The perception of material qualities in real-world images
Massachusetts Institute of Technology. Dept. of Electrical Engineering and Computer Science.
Edward H. Adelson.
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One can easily tell if a sidewalk is slippery, if food is fresh, if a spoon is made of plastic or stainless steel, or if a suspicious looking mole warrants a trip to the doctor. This ability to visually identify and discriminate materials is known as material perception and little is known about it. We have measured human material judgments on a wide range of complex, real world materials. We have gathered several diverse image databases and made use of them to conduct psychophysical studies. We asked observers to classify surfaces and objects as being made of fabric, paper, plastic or other common material categories. In the first part of this thesis, we present experiments that establish that observers can make these judgments of material category reliably, quickly and in challenging conditions of rapid presentation. We find that categorization performance cannot be explained by simple, low-level cues like color or high spatial frequencies. In the second part of the thesis, we explore judgments beyond those of common material categories. Observers judged many dimensions of material appearance such as matte vs. glossy, opaque vs. translucent, rigid vs. nonrigid, soft vs. rough to touch, and even genuine vs. fake for familiar object categories like flowers, fruits and dessert. Observers were surprisingly accurate, even in 40 millisecond presentations. In the final part of this thesis, we compare the performance of state-of-art computer vision techniques with human performance on our images and tasks and find current techniques to be severely lacking.(cont.) Taken together, our findings indicate that material perception is a distinct mechanism and can be as fast and flexible as object recognition or scene perception. When recognizing materials, low-level image information is of limited use for both humans and computer vision systems. We conclude that material recognition is a rich and challenging problem domain and there is much ground to be covered in both visual perception and computer vision.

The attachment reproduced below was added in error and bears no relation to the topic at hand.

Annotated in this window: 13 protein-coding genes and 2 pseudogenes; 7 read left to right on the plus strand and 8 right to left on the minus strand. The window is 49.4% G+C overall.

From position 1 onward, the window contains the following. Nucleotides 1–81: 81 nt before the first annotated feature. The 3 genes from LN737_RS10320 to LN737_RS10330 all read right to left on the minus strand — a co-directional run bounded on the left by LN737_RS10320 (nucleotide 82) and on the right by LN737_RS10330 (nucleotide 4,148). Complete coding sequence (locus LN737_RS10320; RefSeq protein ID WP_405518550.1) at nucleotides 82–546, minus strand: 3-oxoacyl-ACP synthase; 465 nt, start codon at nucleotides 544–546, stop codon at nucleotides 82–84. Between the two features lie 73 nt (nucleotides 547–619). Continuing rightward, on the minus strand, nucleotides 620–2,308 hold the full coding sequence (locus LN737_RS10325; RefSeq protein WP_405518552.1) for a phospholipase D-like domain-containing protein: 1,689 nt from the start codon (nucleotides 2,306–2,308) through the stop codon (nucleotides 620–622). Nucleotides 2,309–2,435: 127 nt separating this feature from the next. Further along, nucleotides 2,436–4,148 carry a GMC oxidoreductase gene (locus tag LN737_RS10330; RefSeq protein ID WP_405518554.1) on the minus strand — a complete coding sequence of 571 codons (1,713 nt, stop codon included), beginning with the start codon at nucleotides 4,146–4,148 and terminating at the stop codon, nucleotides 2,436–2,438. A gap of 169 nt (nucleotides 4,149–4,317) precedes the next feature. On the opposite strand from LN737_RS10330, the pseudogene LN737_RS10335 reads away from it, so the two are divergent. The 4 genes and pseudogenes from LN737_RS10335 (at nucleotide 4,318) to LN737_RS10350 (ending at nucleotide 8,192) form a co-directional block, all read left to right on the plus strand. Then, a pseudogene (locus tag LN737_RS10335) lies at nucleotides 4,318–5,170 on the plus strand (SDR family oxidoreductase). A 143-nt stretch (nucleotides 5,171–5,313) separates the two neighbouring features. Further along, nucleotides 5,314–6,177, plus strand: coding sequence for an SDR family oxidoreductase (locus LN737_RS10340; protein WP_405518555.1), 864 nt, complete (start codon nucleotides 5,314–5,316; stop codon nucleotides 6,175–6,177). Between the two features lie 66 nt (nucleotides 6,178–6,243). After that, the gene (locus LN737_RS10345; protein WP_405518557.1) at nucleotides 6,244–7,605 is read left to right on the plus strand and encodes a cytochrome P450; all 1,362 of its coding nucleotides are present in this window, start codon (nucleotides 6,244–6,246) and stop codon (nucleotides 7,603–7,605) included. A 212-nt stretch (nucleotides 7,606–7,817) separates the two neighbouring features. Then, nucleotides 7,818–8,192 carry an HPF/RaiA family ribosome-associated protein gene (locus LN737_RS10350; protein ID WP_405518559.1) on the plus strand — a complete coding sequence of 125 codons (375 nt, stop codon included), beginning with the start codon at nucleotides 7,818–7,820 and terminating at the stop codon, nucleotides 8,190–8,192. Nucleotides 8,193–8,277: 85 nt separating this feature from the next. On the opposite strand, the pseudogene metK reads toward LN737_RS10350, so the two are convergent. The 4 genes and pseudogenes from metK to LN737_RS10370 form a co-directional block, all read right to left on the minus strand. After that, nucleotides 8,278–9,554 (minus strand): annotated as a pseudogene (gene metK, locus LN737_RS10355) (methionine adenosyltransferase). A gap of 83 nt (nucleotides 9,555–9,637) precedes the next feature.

Thesis (Ph. D.)--Massachusetts Institute of Technology, Dept. of Electrical Engineering and Computer Science, 2009.Cataloged from PDF version of thesis.Includes bibliographical references (p. 135-146).
DepartmentMassachusetts Institute of Technology. Dept. of Electrical Engineering and Computer Science.
Massachusetts Institute of Technology
Electrical Engineering and Computer Science.